Ranchester was named by a local rancher who hailed from Great Britain. Back home, a lot of cities ended with the appellation "chester" (meaning "walled city"), so in honor of his several thousand-acre ranch, he came up with "Ranchester." The town grew up on the banks of the Tongue River, at that place where a loading dock was built for the railroad ties that were cut and hewn on the upper slopes of the Big Horn Mountains and were floated down to Dayton in a tie flume, then dumped in the Tongue River to float to the mill in Ranchester. Most of the railroad ties were for the further construction of the Chicago, Burlington & Quincy Railroad (which had arrived in Ranchester in 1896). The townsite of Ranchester was surveyed and platted in 1895 by the Lincoln Land Company (a fully-owned subsidiary of the CB&Q). The first lot was sold to JA Hartman, who first built a store, then a saloon.

At the south end of Ranchester is the site where troops under Brigadier General Patrick E. Connor attacked an encampment of Arapaho on August 22, 1865. As the Arapaho were breaking camp, Connor's men attacked and forced the tribe up Wolf Creek. Then the Arapaho counter-attacked and forced Connor and his men to retreat. During the fighting, Connor's men made no distinction between warriors, women and children, essentially shooting anyone who was not in an Army uniform. The Arapaho lost 64 people and several hundred of their ponies. Previous to this encounter, the Arapaho had never been hostile to the Americans. Afterwards, the Arapaho joined with the Sioux and the Cheyenne and engaged with the enemy Americans wherever they might find them.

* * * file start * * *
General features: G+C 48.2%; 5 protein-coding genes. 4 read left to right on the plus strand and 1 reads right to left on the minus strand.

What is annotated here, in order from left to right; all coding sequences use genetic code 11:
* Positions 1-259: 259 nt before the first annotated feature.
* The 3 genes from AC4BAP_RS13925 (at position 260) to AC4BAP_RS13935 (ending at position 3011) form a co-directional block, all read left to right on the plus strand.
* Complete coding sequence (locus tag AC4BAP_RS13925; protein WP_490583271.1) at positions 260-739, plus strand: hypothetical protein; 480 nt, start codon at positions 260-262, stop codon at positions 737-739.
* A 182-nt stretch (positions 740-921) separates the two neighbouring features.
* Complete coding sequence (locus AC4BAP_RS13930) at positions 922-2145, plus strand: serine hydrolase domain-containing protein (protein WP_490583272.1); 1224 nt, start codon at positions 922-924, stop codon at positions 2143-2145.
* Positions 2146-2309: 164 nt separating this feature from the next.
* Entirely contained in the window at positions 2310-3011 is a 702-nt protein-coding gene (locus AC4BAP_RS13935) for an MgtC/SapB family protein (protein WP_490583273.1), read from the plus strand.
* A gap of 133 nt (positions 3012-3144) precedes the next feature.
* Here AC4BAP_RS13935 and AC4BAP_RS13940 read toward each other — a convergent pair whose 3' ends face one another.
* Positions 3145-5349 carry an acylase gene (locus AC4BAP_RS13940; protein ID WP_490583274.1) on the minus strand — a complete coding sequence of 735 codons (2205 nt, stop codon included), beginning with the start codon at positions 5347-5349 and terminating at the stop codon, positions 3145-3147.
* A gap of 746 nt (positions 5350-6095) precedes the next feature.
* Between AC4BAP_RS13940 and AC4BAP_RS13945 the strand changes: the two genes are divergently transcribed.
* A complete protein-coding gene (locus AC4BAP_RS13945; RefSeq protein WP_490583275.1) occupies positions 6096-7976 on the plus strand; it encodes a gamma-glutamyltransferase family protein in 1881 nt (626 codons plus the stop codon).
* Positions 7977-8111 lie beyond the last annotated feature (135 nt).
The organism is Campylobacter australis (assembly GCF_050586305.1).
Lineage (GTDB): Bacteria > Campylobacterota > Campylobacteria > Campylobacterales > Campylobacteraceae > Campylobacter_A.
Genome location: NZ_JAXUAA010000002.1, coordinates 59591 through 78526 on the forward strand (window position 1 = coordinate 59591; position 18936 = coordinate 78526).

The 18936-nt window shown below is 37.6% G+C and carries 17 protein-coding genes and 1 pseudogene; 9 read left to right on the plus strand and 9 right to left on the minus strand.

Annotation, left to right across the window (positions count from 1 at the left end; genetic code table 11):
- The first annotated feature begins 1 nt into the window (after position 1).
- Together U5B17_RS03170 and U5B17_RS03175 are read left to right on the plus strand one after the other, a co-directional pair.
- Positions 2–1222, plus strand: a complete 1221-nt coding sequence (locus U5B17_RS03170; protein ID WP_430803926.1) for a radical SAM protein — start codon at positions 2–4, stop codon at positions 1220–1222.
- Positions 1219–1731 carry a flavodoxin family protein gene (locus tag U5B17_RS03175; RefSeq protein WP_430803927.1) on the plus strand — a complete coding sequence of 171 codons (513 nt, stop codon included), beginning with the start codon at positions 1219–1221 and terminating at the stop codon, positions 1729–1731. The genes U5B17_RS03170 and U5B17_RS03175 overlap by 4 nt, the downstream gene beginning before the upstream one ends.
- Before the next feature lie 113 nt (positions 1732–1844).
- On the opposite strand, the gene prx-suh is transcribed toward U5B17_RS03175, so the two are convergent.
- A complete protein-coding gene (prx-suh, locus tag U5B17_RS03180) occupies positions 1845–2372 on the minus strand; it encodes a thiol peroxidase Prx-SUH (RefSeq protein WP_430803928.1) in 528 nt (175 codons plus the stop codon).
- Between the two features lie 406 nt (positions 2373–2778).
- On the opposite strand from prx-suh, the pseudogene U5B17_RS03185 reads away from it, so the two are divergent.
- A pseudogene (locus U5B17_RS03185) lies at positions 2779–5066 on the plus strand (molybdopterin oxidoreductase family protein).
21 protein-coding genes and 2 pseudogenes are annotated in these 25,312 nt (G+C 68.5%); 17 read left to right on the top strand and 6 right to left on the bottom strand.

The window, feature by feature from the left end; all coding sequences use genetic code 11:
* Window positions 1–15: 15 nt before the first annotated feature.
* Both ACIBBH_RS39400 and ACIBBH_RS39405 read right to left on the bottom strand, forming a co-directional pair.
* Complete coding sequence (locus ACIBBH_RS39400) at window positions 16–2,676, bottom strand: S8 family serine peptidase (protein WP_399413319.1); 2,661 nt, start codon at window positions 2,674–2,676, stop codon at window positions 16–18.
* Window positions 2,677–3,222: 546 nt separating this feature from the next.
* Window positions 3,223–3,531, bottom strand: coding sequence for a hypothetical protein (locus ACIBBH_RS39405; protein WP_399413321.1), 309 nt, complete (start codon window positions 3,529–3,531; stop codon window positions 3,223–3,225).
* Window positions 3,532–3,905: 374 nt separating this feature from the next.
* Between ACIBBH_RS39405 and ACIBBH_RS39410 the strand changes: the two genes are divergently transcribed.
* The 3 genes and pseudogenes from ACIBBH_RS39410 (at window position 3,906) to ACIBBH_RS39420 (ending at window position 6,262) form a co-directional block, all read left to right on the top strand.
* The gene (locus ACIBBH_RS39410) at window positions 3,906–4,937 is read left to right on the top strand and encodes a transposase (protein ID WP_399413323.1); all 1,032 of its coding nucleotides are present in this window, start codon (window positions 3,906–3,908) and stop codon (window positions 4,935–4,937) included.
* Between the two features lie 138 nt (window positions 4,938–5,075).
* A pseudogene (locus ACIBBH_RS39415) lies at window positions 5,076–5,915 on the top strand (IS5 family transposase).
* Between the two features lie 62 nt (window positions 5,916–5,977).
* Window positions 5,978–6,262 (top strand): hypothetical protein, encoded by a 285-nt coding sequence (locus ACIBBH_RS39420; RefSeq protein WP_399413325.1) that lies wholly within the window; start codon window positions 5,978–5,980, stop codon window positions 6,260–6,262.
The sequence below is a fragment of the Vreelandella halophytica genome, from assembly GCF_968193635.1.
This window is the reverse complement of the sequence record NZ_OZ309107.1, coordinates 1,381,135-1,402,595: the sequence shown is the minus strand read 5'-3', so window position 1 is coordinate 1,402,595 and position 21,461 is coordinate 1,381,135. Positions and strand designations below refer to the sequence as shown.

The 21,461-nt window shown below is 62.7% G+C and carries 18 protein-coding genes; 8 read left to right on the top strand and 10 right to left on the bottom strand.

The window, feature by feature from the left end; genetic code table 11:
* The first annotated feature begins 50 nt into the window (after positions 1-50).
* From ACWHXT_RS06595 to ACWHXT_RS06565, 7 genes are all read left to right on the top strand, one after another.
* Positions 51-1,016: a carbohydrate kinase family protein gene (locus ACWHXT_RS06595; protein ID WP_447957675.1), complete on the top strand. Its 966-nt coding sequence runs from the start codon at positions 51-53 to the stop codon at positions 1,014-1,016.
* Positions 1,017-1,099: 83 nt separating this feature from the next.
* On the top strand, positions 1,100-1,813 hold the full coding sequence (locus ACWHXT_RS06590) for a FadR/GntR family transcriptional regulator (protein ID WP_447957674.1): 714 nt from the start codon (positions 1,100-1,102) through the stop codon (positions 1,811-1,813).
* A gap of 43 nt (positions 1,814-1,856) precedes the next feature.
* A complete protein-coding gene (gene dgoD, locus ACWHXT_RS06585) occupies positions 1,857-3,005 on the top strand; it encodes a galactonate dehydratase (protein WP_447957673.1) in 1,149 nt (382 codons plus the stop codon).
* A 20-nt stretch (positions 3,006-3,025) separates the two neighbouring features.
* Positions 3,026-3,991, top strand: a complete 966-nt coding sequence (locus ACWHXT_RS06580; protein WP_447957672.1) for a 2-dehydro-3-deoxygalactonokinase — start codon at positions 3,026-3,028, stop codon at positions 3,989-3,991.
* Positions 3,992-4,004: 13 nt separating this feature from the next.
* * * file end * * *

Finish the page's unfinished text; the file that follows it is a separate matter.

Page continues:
These days, Ranchester is getting popular as a retirement destination. Ranchester is located on US Highway 14 on the eastern side of the Big Horn Mountains, between the I-90/I-25 and Yellowstone National Park.